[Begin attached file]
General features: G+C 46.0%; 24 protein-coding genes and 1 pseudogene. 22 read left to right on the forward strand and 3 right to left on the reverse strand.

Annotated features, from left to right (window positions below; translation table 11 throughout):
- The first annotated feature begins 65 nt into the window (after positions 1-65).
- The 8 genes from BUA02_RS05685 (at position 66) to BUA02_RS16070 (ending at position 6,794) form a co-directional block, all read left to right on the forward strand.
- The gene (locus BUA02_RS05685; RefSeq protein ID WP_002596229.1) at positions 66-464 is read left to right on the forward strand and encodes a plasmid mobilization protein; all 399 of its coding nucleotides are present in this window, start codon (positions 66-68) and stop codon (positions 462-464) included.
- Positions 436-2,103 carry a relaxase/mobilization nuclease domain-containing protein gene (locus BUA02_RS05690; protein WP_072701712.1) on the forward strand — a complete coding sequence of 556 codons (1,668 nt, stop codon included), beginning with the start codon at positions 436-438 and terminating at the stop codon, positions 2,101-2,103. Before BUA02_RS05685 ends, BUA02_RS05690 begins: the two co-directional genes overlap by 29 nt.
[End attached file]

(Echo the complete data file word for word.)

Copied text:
General features: G+C 46.0%; 24 protein-coding genes and 1 pseudogene. 22 read left to right on the forward strand and 3 right to left on the reverse strand.

Annotated features, from left to right (window positions below; translation table 11 throughout):
- The first annotated feature begins 65 nt into the window (after positions 1-65).
- The 8 genes from BUA02_RS05685 (at position 66) to BUA02_RS16070 (ending at position 6,794) form a co-directional block, all read left to right on the forward strand.
- The gene (locus BUA02_RS05685; RefSeq protein ID WP_002596229.1) at positions 66-464 is read left to right on the forward strand and encodes a plasmid mobilization protein; all 399 of its coding nucleotides are present in this window, start codon (positions 66-68) and stop codon (positions 462-464) included.
- Positions 436-2,103 carry a relaxase/mobilization nuclease domain-containing protein gene (locus BUA02_RS05690; protein WP_072701712.1) on the forward strand — a complete coding sequence of 556 codons (1,668 nt, stop codon included), beginning with the start codon at positions 436-438 and terminating at the stop codon, positions 2,101-2,103. Before BUA02_RS05685 ends, BUA02_RS05690 begins: the two co-directional genes overlap by 29 nt.